One of the most compelling features in CoreSecurity’s Auditing section is its alerting mechanism. Like most of the other alerting mechanisms I have seen in other security products, the CoreSecurity Alert feature is based around trigger events and actions. The thing that makes this Alert engine different from others is that it can be configured with extreme granularity. In the Exchange section alone, there are over a thousand different types of event triggers that can be defined. Even so, CoreSecurity’s intuitive GUI interface makes it easy to navigate the alert creation mechanism. You can see the Alert interface in the next screen capture and some of the available filters for Exchange in the screen capture right below it.
The other major part of CoreSecurity is its analytical capabilities. Among other things, the product’s Analyze tab contains a Compliance Dashboard, which you can see in the next figure. CoreSecurity allows you to create a series of checks that define what it means to be compliant. For example, you might check for impossible travel to atypical locations, mailboxes that have forwarding enabled, or perhaps sign-ins from infected devices. The Compliance Dashboard shows you at a glance whether or not everyone is compliant with a particular check. If the software determines that not everyone is compliant with a particular item, then the item is flagged with a red X. You can then click on the item to see exactly which user is not compliant, and why. If, for example, a user was found to be forwarding all of their email to someone outside of the organization, the report would show which user was forwarding their messages, and who they were forwarding them to.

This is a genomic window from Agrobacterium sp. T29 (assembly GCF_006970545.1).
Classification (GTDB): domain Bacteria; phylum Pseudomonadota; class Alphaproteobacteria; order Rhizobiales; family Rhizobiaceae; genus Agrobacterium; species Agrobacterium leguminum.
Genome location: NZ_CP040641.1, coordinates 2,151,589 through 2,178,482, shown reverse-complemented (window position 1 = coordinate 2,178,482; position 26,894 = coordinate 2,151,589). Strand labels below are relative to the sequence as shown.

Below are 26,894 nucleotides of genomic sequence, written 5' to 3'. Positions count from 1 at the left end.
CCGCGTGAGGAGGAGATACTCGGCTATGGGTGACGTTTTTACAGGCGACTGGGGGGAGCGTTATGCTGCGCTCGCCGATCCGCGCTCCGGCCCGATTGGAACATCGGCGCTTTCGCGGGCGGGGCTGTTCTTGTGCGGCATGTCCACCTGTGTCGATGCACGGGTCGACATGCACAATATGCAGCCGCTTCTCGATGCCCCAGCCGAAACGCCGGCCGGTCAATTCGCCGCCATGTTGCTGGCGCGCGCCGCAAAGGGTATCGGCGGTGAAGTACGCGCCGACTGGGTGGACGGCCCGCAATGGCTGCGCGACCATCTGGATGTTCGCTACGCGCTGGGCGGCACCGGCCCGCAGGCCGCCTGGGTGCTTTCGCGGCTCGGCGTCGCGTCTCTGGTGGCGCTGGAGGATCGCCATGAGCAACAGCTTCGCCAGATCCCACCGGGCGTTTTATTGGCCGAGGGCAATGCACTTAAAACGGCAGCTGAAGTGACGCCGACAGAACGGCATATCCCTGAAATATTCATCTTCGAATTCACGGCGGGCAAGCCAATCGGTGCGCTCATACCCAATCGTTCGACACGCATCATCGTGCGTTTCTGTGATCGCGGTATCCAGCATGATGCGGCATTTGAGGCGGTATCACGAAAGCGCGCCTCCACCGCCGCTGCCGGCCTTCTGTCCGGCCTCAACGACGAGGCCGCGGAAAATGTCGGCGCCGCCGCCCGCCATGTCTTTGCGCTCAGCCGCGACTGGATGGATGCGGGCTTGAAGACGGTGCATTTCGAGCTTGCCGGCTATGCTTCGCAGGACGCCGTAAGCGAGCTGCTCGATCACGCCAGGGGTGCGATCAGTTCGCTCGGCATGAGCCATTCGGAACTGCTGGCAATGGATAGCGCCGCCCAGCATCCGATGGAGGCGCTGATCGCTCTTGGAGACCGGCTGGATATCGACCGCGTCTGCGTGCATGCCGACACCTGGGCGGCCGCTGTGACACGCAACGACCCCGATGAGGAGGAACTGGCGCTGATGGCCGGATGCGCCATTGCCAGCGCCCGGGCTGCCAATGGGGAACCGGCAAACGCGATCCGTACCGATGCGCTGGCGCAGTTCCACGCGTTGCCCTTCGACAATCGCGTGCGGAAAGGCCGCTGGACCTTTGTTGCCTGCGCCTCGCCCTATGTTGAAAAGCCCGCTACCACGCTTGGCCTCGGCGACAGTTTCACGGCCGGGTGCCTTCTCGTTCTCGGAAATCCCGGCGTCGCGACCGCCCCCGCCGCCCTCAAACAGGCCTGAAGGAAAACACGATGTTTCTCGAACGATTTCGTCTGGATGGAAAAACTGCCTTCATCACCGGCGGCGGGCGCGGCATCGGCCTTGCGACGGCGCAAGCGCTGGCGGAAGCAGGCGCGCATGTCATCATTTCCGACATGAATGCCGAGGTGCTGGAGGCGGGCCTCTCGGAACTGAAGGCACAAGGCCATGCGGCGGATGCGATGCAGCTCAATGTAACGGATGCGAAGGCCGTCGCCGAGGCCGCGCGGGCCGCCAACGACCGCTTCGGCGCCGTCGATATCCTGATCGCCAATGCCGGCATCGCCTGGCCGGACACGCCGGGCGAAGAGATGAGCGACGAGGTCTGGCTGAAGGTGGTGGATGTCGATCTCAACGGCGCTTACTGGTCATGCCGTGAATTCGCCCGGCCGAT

One of the things that I particularly liked about the Compliance Dashboard is that while CoreSecurity does allow you to manually generate compliance reports, you can also run reports on a scheduled basis. The thing that is really nice about these scheduled reports is that you can configure CoreSecurity to only send you a report if someone is out of compliance. This keeps your mailbox from being flooded with reports when everything is normal. CoreSecurity only emails you when there is a condition that you need to be aware of.
It has become customary for me to conclude my reviews by giving the product a score ranging between zero and 5 stars, with five stars being the best. With that said, I decided to give CoreSecurity a score of 4.9, which is a Gold Star review.
Microsoft Office 365 is a complex environment, with numerous configurable security settings but, unfortunately, many of Microsoft’s default security settings are inadequate. Most of the Office 365 breaches that I have personally heard about were the direct result of security settings that were simply too lax. I think that CoreSecurity does an excellent job of helping organizations understand where potential vulnerabilities exist within their Office 365 configurations.
I was also impressed that the software doesn’t just point out areas in which security could be improved, it actually shows you which users are out of compliance, and what the user has done to result in their noncompliant state.
The thing that impressed me most about CoreSecurity, though, was its extreme granularity. CoreSecurity is a GUI-based product, yet it provides an ability to create custom filters with a level of granularity that would be tough to achieve even through PowerShell.